Tivoli Theatre

110 James Street N,
Hamilton, ON L8R

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Interior in 1991

The Tivoli Theatre was the home of vaudeville shows and movies from its opening on September 29, 1924. In 1950, the Tivoli Theatre started showing movies full time and was operated by Famous Players Corp. It was remodeled in 1954. It remained a popular movie house until it closed in 1990.

In 1995, the Tivoli Theatre returned to its roots as a venue for live stage shows. Closed in 2004 after a portion of the frontage collapsed, the lobby area was demolished, but the auditorium remains and by 2014 is in use by the Canadian Ballet Youth Ensemble.

Contributed by Chad Irish

Recent comments (view all 73 comments)

BrockKing13 on July 15, 2013 at 10:14 pm

I was employed as ass’t mgr and did some maintenance at the Tivoli in the early 70’s. I amazes me the historical misinformation that exists about this place. The theatre was built in 1908 and went by several names (Wonderland, Colonial etc.) It was a vaudville theatre until the 1920’s. During these years many of the biggest stars of the day performed here. Many went on to great sucess in Hollywood. In 1925 Famous Players built the large auditorium on the back, and the front of the theatre became the long lobby.The entire theatre was done in Italian Renaissance style with frescos,tapestries and roman statues in the auditorium wall recesses. A massive pipe organ was installed with pipe lofts inthe front recesses on either side.In 1954 the theatre was remodelled again and many of the 1925 fixtures were either removed or hidden behind walls and curtains. Her heydays were over by the early 1970’s and she was reduced to soft core sex movies until Famous Players let her go. Most of my information comes from old files, photos and first hand accounts by those who worked here during the golden years of this fine old lady. One of the biggest movies ever to show here was Gone With The Wind in 1939. According to receipt books I found, the show sold out every performance from 9am till late night every day for weeks. The adult admission price was 35 cents.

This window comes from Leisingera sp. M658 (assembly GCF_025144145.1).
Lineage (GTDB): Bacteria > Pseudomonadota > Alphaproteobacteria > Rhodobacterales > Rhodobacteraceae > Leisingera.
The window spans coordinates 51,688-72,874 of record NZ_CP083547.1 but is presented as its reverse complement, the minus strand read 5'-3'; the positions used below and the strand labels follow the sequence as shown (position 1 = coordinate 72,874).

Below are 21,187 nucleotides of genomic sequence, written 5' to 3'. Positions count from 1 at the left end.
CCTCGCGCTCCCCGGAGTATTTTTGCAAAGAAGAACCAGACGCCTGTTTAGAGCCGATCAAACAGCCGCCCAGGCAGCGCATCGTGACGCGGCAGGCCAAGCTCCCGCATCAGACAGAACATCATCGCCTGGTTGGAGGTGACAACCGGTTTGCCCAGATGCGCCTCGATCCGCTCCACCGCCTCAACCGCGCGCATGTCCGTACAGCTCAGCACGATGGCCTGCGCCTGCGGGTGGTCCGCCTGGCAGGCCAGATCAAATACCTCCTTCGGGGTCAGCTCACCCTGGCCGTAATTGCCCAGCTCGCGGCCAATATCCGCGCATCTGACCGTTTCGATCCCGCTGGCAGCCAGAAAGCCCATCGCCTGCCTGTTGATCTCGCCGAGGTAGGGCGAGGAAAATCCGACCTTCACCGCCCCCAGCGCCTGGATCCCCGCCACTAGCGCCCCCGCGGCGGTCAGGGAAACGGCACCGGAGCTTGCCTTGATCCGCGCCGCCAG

DavidDymond on July 15, 2013 at 10:31 pm

Good information Brock — the original owners of the Tivoli property would NOT sell to Famous Players Canadian Corporation and so Famous created a “fake” company to acquire it and they sold to this “fake” company!!

Joe Vogel
Joe Vogel on July 15, 2013 at 10:53 pm

BrockKing13: The Colonial/Wonderland/Princess has a its own page at Cinema Treasures.

BrockKing13 on August 4, 2013 at 5:06 am

This theatre and the Century were my two favorites of all time. When I worked there I did a lot of exploring. All the history and ‘ghosts’ never leave my memory. Thanks Joe, I will check out the page.

Roger Katz
Roger Katz on November 18, 2014 at 6:48 pm

The auditorium still stands and is being restored for use by the Canadian Ballet Youth Ensemble.


Coate on August 16, 2016 at 6:46 pm

BrockKing13… Regarding your “Gone with the Wind” comment from July 15th, 2013, it would appear you’re confusing the original run with the film’s 1941 general release or a later re-release. While I was researching the original release of “GWTW” for this retrospective article I found the first run in Hamilton was actually at the Capitol in February 1940. And it was a roadshow (reserved seats) and so the cost of admission was more than the 35 cents you’re recalling (much closer to a dollar). It ran for two weeks followed by a one-week moveover run at the Savoy.

Chief_Brody on July 1, 2017 at 3:47 am

Saw so many great movies at the Tivoli during the 80s — Raiders (6 times during the summer of ‘81), Star Wars/Empire double bill in early '83, Jedi a few months later, Never Cry Wolf, Aliens…too many to list. Loved the huge screen and great surround sound. I did see the last movie ever shown there (Last Crusade) sometime before the theater closed in Sept of '89. Great memories, like the Century and Avon, but the Tivoli was my favourite.

Belcoron on February 13, 2018 at 8:34 pm

I wonder if anyone remembers a man by the name of Johnny Claus, he used to put up the posters for the theatre in the 50’s. His wife’s name was Grace and they lived on George St.

DavidZornig on October 18, 2018 at 4:02 am

2014 related article.


DavidZornig on October 18, 2018 at 4:28 am

August 1954 photo added credit Superior Engravers, courtesy of Randy Watts.

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